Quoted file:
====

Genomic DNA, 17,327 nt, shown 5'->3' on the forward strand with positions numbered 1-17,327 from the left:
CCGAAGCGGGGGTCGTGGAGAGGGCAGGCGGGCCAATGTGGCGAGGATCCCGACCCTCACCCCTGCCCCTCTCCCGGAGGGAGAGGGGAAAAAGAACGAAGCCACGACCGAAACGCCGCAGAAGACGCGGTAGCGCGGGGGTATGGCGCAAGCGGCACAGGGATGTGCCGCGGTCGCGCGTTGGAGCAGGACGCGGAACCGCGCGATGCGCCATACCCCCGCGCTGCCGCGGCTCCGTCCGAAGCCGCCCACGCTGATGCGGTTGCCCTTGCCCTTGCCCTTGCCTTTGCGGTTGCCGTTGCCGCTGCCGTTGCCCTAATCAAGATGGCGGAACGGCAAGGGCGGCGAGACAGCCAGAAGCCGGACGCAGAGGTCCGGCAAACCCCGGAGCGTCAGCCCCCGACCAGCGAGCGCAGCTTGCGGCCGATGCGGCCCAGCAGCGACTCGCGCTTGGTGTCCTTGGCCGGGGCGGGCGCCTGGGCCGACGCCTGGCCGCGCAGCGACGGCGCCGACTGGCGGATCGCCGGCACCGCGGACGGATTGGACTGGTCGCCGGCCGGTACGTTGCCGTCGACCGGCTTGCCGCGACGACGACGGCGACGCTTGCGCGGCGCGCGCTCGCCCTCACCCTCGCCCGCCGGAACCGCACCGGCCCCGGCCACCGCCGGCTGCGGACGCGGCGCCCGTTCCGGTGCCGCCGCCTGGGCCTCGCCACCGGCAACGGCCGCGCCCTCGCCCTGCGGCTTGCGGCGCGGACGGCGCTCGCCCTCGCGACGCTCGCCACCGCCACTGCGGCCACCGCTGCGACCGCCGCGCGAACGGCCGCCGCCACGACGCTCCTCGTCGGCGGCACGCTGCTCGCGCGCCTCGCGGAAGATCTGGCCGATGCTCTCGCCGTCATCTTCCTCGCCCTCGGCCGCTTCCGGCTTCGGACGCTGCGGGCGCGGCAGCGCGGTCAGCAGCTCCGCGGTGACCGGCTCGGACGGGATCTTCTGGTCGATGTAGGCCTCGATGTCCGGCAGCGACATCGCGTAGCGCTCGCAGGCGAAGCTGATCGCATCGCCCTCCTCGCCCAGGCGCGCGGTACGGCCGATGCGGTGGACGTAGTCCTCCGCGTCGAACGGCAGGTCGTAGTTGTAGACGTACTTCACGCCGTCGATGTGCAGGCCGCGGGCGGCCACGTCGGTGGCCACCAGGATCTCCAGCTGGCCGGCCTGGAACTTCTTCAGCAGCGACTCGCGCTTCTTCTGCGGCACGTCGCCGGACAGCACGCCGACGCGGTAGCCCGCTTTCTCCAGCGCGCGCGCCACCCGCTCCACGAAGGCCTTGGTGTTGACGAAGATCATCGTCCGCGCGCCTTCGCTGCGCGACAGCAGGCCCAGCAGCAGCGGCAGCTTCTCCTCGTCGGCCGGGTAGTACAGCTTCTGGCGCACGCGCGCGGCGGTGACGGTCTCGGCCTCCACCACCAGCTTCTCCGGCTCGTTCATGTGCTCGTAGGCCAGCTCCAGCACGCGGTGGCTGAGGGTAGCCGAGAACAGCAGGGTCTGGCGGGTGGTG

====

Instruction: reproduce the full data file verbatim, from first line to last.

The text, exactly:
Genomic DNA, 17,327 nt, shown 5'->3' on the forward strand with positions numbered 1-17,327 from the left:
CCGAAGCGGGGGTCGTGGAGAGGGCAGGCGGGCCAATGTGGCGAGGATCCCGACCCTCACCCCTGCCCCTCTCCCGGAGGGAGAGGGGAAAAAGAACGAAGCCACGACCGAAACGCCGCAGAAGACGCGGTAGCGCGGGGGTATGGCGCAAGCGGCACAGGGATGTGCCGCGGTCGCGCGTTGGAGCAGGACGCGGAACCGCGCGATGCGCCATACCCCCGCGCTGCCGCGGCTCCGTCCGAAGCCGCCCACGCTGATGCGGTTGCCCTTGCCCTTGCCCTTGCCTTTGCGGTTGCCGTTGCCGCTGCCGTTGCCCTAATCAAGATGGCGGAACGGCAAGGGCGGCGAGACAGCCAGAAGCCGGACGCAGAGGTCCGGCAAACCCCGGAGCGTCAGCCCCCGACCAGCGAGCGCAGCTTGCGGCCGATGCGGCCCAGCAGCGACTCGCGCTTGGTGTCCTTGGCCGGGGCGGGCGCCTGGGCCGACGCCTGGCCGCGCAGCGACGGCGCCGACTGGCGGATCGCCGGCACCGCGGACGGATTGGACTGGTCGCCGGCCGGTACGTTGCCGTCGACCGGCTTGCCGCGACGACGACGGCGACGCTTGCGCGGCGCGCGCTCGCCCTCACCCTCGCCCGCCGGAACCGCACCGGCCCCGGCCACCGCCGGCTGCGGACGCGGCGCCCGTTCCGGTGCCGCCGCCTGGGCCTCGCCACCGGCAACGGCCGCGCCCTCGCCCTGCGGCTTGCGGCGCGGACGGCGCTCGCCCTCGCGACGCTCGCCACCGCCACTGCGGCCACCGCTGCGACCGCCGCGCGAACGGCCGCCGCCACGACGCTCCTCGTCGGCGGCACGCTGCTCGCGCGCCTCGCGGAAGATCTGGCCGATGCTCTCGCCGTCATCTTCCTCGCCCTCGGCCGCTTCCGGCTTCGGACGCTGCGGGCGCGGCAGCGCGGTCAGCAGCTCCGCGGTGACCGGCTCGGACGGGATCTTCTGGTCGATGTAGGCCTCGATGTCCGGCAGCGACATCGCGTAGCGCTCGCAGGCGAAGCTGATCGCATCGCCCTCCTCGCCCAGGCGCGCGGTACGGCCGATGCGGTGGACGTAGTCCTCCGCGTCGAACGGCAGGTCGTAGTTGTAGACGTACTTCACGCCGTCGATGTGCAGGCCGCGGGCGGCCACGTCGGTGGCCACCAGGATCTCCAGCTGGCCGGCCTGGAACTTCTTCAGCAGCGACTCGCGCTTCTTCTGCGGCACGTCGCCGGACAGCACGCCGACGCGGTAGCCCGCTTTCTCCAGCGCGCGCGCCACCCGCTCCACGAAGGCCTTGGTGTTGACGAAGATCATCGTCCGCGCGCCTTCGCTGCGCGACAGCAGGCCCAGCAGCAGCGGCAGCTTCTCCTCGTCGGCCGGGTAGTACAGCTTCTGGCGCACGCGCGCGGCGGTGACGGTCTCGGCCTCCACCACCAGCTTCTCCGGCTCGTTCATGTGCTCGTAGGCCAGCTCCAGCACGCGGTGGCTGAGGGTAGCCGAGAACAGCAGGGTCTGGCGGGTGGTG